In this episode, we talk with Thor Matteson, SE, a structural engineer and the head of Quake Brace Manufacturing Co., based in Emeryville, CA, about a new bracing system, called SkinnyBrace, that can help in your structural bracing projects.
***The video version of this episode can be viewed here.***
Here Are Some of the Questions We Ask Thor:
- Can you tell me about the process of designing and developing a new structural bracing system from scratch?
- Could you explain the SkinnyBrace system and how it is different from other soft-story retrofit systems?
- Is the piece of deformed metal at the top of the steel column replaceable after an earthquake?
- Can you compare the SkinnyBrace system with traditional soft-story retrofit methods in terms of installation, components, and pros and cons?
- You mentioned that the SkinnyBrace system is resilient and can be repaired or replaced. Can you elaborate on this?
- What aspects of constructability did you consider when designing the SkinnyBrace system?
- Can the SkinnyBrace system be installed by one person using a hoist?
- Can you explain the code evaluation report process and how you got your SkinnyBrace system approved?
- Was getting the code evaluation report the most challenging part of the development process?
- What are some ways to increase the acceptance of the SkinnyBrace system in the construction industry?
- What is your final advice for entrepreneurs and engineers who want to innovate their solutions?
Here Are Some of the Key Points Discussed About Exploring the Landscape of Structural Bracing:
- A new structural bracing system has been developed for soft-story retrofits in San Francisco. The system is easier to repair and fits into narrow spaces than traditional methods. It was tested using the same test protocols that are applied to wood-framed shear wall substitutes. This makes it a more feasible option for soft-story retrofits.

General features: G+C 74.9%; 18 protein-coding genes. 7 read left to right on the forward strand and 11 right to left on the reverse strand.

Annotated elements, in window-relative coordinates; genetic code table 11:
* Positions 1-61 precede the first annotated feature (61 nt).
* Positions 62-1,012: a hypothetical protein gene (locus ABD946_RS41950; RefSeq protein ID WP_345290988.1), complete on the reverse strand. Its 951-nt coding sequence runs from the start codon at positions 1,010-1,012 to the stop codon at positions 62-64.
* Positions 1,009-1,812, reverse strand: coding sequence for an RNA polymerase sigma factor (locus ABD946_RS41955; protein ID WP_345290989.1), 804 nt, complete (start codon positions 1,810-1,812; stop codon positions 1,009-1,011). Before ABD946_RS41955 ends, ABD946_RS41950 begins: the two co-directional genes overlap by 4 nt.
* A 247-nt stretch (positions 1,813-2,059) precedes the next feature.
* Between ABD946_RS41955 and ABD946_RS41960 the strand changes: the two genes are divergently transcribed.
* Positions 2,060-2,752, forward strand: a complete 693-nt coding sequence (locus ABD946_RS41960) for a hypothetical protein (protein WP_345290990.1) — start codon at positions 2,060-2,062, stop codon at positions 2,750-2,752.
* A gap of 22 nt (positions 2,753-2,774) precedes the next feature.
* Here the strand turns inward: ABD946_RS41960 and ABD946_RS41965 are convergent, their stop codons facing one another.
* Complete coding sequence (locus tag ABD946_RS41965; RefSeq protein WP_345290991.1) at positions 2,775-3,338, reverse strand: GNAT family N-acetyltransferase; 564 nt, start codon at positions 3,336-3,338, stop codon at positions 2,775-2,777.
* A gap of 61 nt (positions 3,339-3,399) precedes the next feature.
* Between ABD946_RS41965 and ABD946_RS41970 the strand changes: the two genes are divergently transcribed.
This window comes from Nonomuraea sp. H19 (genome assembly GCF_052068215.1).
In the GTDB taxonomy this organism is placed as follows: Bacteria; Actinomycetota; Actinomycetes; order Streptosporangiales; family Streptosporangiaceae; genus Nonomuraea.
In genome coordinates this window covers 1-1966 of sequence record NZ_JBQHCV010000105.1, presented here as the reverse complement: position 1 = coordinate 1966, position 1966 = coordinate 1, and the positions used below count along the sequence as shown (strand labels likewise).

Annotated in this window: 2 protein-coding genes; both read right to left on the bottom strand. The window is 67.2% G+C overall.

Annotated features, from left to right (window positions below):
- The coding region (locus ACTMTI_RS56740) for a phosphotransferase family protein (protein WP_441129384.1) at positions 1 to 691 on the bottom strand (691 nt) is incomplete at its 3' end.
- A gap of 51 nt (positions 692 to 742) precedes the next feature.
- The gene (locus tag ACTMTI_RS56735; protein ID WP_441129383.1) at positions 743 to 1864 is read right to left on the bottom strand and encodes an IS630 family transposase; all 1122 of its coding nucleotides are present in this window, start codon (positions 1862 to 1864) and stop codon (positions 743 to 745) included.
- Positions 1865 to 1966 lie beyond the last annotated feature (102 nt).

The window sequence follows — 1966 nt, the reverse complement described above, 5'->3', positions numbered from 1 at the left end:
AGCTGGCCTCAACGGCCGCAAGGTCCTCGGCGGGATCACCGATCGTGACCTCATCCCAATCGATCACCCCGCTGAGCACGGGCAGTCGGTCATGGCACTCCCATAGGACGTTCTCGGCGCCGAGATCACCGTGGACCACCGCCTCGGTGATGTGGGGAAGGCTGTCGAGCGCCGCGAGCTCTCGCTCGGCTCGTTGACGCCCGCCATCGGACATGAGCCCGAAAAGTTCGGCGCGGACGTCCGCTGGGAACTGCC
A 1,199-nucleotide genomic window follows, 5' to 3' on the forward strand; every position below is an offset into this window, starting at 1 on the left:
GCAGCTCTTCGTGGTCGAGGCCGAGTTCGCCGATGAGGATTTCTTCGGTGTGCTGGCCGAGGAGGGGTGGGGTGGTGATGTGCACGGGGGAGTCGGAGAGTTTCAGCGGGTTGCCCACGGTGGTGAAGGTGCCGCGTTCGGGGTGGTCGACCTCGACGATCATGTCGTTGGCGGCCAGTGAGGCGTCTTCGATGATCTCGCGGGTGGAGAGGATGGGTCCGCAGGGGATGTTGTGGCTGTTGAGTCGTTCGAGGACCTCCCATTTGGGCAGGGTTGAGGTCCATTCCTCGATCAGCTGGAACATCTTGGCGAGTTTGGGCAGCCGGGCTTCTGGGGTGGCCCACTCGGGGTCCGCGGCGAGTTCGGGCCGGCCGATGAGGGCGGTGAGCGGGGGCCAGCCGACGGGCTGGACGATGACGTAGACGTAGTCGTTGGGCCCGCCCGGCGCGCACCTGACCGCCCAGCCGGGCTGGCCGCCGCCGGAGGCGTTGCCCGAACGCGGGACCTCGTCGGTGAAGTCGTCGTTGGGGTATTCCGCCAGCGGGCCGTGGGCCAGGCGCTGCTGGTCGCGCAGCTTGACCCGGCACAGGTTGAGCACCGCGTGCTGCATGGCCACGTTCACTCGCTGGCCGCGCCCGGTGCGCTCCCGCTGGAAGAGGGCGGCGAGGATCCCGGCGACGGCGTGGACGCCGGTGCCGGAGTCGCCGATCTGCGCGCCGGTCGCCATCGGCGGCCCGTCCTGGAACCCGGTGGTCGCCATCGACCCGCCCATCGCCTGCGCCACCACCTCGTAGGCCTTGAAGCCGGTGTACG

- The SkinnyBrace system uses a structural fuse assembly that is designed to yield gradually, absorbing the energy of an earthquake over a long distance. This makes it more ductile and able to withstand more cycles of loading than other soft-story retrofit systems. In tests, the SkinnyBrace system was able to withstand 440 cycles of loading beyond 4% drift, which is much more than the FEMA requirements. This makes it a safe and reliable option for soft-story retrofits.
- The SkinnyBrace system uses two structural fuses that are sandwiched between the columns. The structural fuses are designed to deform and absorb the energy of an earthquake. After an earthquake, the structural fuses can be easily replaced by removing three bolts. This makes the SkinnyBrace system a more cost-effective and sustainable option for soft-story retrofits than other systems that require the removal of 40 to 48 bolts.
- The SkinnyBrace system is designed to fit into narrower spaces than traditional methods. It is a good option for buildings with utilities or other obstructions that make it difficult to install a traditional system. The SkinnyBrace system has the same strength as 13 feet of plywood shear wall with two-inch edge nailing, but it only takes up 13 inches of space.
- The current building code does not require soft-story retrofits to be sustainable. This means that many buildings are made with disposable materials that are difficult to repair or replace after an earthquake. This can lead to a lot of waste and disruption when an earthquake strikes. The SkinnyBrace system is a more sustainable option for soft-story retrofits. It is made of steel, which is a recyclable material. The structural fuses in the SkinnyBrace system can also be easily replaced after an earthquake, minimizing waste.
- The system uses brackets that connect between the top of the skinny brace and the wood framing. These brackets have loops that can be hooked to hoists, which allows the steel column to be hoisted into place and aligned perfectly with the bolts from the bracket. The entire installation process can be completed in about 20 minutes by a qualified contractor.